The National Corn Growers Association (NCGA) held the first Distillers Feed Products Nutrition Roundtable, bringing together animal ag partners, animal nutrition experts and ethanol technology providers to discuss the changing number and nutrient profile of distillers feed products.
“Our goal is to start a meaningful dialogue across segments of the supply chain,” said NCGA Director of Market Development Sarah McKay. “This is just one of the many steps to better understanding how new corn fractionation technologies are being deployed in dry mills in the U.S. These technologies create value by separating out the various components of corn to allow improved utilization of the subsequent product streams. While this technology has a lot of potential for early adopters and could increase corn grind, it will require a change in how the value chain views and uses the products of ethanol plants. Gathering stakeholder input and starting a dialog early should help the rollout of this technology proceed smoothly.”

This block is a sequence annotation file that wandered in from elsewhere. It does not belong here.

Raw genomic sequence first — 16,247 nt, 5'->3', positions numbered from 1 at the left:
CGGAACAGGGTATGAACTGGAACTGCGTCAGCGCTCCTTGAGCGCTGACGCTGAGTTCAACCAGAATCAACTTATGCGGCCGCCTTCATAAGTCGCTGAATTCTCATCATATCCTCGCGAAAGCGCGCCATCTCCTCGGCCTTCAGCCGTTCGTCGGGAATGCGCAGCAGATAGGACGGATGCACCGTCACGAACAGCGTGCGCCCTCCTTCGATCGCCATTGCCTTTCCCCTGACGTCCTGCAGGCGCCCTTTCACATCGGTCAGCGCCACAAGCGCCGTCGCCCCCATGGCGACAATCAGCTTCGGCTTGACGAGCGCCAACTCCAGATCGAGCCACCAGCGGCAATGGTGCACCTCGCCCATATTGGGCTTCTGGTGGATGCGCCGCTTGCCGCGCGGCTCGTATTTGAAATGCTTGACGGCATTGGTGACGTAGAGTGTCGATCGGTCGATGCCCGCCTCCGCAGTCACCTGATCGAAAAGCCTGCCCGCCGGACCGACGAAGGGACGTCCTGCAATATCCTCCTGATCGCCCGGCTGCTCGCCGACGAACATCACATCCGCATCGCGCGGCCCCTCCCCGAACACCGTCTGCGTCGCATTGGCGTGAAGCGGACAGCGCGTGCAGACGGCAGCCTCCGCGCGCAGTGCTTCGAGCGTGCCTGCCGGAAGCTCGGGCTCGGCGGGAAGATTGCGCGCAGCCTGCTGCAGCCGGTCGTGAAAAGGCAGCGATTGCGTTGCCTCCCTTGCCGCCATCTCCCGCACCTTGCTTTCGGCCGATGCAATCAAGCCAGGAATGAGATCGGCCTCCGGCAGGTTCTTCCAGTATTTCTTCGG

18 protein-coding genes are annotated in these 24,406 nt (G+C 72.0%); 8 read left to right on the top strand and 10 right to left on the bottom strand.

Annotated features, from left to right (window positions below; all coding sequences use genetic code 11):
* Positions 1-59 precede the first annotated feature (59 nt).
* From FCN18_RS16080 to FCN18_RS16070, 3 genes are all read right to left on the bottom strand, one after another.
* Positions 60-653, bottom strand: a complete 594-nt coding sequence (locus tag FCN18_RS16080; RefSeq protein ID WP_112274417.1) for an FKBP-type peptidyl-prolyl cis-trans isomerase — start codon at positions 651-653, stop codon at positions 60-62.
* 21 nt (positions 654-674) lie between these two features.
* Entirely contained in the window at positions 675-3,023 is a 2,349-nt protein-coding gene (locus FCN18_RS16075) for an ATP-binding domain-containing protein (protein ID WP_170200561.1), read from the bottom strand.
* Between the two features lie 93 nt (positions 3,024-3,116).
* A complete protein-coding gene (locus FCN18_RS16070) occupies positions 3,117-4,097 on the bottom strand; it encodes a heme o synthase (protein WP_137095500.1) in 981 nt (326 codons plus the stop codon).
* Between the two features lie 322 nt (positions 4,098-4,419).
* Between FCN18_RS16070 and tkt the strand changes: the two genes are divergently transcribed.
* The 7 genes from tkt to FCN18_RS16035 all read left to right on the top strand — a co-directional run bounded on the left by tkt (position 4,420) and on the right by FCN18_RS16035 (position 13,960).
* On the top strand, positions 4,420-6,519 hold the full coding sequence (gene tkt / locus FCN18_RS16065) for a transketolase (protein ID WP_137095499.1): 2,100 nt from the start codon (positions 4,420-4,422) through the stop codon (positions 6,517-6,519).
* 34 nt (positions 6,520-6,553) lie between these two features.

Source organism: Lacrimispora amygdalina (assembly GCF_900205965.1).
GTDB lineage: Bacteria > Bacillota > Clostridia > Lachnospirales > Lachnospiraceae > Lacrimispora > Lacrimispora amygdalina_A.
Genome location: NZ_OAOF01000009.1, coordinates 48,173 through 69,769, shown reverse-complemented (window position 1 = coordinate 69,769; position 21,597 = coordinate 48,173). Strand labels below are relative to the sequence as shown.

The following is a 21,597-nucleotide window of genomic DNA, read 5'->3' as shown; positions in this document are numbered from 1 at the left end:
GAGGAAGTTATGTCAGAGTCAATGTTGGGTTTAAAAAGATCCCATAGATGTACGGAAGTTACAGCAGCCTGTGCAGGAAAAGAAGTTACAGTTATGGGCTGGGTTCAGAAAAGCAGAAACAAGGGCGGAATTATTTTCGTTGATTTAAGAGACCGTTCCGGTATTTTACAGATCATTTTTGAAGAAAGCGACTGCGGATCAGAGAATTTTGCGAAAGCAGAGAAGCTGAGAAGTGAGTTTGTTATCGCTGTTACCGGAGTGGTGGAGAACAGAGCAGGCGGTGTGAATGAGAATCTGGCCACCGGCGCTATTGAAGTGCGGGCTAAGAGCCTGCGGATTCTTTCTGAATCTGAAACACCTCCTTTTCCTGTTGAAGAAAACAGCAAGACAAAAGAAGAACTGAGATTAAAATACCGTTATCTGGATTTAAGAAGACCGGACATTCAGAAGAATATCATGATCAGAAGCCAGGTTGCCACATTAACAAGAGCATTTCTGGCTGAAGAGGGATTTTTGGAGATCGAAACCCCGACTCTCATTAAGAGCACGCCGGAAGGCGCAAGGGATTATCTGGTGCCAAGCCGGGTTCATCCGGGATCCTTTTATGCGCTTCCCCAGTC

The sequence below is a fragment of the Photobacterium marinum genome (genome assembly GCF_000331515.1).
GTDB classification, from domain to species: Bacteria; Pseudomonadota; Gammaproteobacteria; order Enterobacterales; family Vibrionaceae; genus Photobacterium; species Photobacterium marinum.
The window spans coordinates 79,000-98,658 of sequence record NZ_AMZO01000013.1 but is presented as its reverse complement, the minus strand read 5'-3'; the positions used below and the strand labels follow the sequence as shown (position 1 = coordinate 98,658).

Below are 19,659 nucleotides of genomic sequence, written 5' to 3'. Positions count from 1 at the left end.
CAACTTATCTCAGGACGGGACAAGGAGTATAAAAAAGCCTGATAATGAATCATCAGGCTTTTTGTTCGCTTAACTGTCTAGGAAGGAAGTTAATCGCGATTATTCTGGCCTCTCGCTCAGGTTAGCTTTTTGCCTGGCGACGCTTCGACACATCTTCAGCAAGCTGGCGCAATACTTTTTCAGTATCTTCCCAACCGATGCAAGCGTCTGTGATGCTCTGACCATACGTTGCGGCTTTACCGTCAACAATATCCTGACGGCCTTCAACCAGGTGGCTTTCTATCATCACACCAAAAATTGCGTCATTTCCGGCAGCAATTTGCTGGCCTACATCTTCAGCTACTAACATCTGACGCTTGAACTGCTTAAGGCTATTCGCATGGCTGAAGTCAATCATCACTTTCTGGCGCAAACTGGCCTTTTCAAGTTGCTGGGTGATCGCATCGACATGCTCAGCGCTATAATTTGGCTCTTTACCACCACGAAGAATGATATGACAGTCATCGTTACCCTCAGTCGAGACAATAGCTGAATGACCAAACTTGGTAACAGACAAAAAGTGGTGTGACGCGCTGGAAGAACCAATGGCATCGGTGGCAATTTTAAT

As the profile of distillers feed products change, challenges and opportunities arise. Beef, pork, poultry, and dairy experts, Drs. Dan Loy, Jerry Shurson, Shelia Purdum, and Alvaro Garcia, respectively, gathered to discuss current understanding and key research needs. The afternoon consisted of technical presentations by ICM and Fluid Quip Process Technologies along with a discussion on the next steps and action items to address the changing nutrient profile and value added from these feed products. Other participants included representatives from Green Plains, Flint Hills Resources, National Cattlemen's Beef Association, and Mitch Schweers, a farmer from Nebraska and member of NCGA’s Feed, Food and Industrial Action Team.
“The group agreed that more research and outreach would be needed in the future,” Schweers said. “We look forward to continuing these discussions and hope to include other stakeholders, such as regulatory agencies, additional technology providers, importers, and the aquaculture and pet food industries.”
U.S. Corn farmers are committed to continuous improvement in the production of corn, a versatile crop providing abundant high-quality food, feed, renewable energy, biobased products, and ecosystem services.
Corn ethanol is critical for a sustainable, clean energy future.
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